Special Edition Podcast

Make Comics #40 – The Pitch

Show Notes

All the work and practice and scripting and art in the world, no matter how good it is, can’t stand up to the fatal blow of a bad pitch. In this episode, Josh Flanagan and Andy Schmidt talk about what goes into a good pitch for a comic book, whether it be as a writer, or a series to a publisher.

Running Time: 00:16:21

Take note! The Make Comics Podcast has moved to its own feed, which you can subscribe to in iTunes, or here manually.

Andy Schmidt is the founder of the online comic book school Comics Experience, as well as a former editor at Marvel Comics and IDW Publishing. Josh Flanagan has been working on iFanboy.com, talking, reviewing, and thinking about comics for over a decade, as well as writing and creating some of his own.

If you’re interested in going further, you can check out Comics Experience, where there are plenty of classes available in all the disciplines of comic book creation from writing to drawing to coloring to lettering.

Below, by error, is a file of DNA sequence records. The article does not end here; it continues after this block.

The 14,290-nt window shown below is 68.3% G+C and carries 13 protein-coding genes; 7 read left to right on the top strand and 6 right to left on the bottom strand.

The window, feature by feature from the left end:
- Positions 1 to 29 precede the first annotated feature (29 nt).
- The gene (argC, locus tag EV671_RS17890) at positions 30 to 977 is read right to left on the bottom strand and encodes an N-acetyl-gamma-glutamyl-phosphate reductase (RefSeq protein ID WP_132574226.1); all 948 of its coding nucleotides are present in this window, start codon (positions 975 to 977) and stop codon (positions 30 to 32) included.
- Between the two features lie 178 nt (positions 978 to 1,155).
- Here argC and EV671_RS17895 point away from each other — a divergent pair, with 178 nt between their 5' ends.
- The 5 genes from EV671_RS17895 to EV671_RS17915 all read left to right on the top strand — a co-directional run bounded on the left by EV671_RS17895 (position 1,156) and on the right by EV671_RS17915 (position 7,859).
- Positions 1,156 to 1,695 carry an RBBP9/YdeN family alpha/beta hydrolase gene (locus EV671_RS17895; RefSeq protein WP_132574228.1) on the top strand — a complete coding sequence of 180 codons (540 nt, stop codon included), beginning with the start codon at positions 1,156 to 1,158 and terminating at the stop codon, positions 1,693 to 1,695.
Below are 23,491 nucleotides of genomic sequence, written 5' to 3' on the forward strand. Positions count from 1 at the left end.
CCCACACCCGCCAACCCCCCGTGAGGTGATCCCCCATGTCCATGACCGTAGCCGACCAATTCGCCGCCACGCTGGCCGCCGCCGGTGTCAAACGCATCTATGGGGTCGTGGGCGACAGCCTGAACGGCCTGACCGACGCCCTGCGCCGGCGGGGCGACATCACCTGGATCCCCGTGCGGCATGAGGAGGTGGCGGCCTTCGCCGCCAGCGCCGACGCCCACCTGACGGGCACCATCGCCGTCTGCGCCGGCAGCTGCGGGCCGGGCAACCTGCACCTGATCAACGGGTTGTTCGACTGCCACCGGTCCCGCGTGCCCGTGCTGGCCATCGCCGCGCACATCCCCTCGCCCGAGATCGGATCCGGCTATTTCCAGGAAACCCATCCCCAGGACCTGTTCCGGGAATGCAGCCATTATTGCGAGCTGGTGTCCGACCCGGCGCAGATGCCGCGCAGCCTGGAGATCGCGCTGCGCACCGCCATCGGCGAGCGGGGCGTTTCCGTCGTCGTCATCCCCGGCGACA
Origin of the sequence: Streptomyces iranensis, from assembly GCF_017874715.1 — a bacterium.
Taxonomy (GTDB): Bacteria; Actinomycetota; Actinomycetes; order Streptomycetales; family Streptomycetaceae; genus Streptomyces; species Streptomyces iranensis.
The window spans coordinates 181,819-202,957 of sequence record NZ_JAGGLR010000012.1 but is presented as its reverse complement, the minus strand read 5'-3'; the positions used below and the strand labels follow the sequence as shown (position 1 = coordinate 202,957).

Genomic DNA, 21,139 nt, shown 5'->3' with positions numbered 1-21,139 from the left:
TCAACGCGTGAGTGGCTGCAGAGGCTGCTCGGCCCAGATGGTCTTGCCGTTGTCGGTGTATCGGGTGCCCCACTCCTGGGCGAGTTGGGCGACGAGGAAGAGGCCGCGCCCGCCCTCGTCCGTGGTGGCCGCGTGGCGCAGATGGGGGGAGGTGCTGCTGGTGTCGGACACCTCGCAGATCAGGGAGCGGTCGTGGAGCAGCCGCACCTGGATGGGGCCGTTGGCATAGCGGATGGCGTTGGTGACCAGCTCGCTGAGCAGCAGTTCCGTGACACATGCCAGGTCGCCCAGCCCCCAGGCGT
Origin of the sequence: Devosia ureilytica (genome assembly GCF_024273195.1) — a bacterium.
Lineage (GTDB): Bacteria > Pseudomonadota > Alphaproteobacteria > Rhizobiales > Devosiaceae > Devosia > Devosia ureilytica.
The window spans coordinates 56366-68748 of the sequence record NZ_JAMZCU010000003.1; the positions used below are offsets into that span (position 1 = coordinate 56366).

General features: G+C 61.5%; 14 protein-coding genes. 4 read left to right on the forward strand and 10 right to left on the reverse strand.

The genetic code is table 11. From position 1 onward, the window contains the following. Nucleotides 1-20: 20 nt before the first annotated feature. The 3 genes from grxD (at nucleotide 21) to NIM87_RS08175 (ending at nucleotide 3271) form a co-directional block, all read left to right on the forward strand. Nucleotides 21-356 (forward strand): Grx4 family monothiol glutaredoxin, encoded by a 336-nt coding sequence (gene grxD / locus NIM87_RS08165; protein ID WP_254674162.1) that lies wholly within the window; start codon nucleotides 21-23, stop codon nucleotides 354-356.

Got a question for the podcast? Send it to info@comicsexperience.com and put “MAKE COMICS PODCAST” in the subject line!

“Show Business”
A Tribe Called Quest


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  1. Again, awesome show, guys.
    I do have one question though. I’ve read in a few places, like Jason Aaron’s Comicbook Resources column (http://www.comicbookresources.com/?page=article&id=29108) that editors like pitches to be no longer than a page. While certainly a short story, one-shot or even a mini series could probably include things like character bios and a complete summary of the story, how do you go about reconciling this “one-page rule” with an ongoing or a maxi-series? Is the point more to keep it short and concise than necessarily a set page count? Or do you find that if a pitch is much longer than a page, you are less inclined to look at it?

  2. When pitching to a comicbook company is it better to have one completed issue to show them or should I just have a few finished pages.

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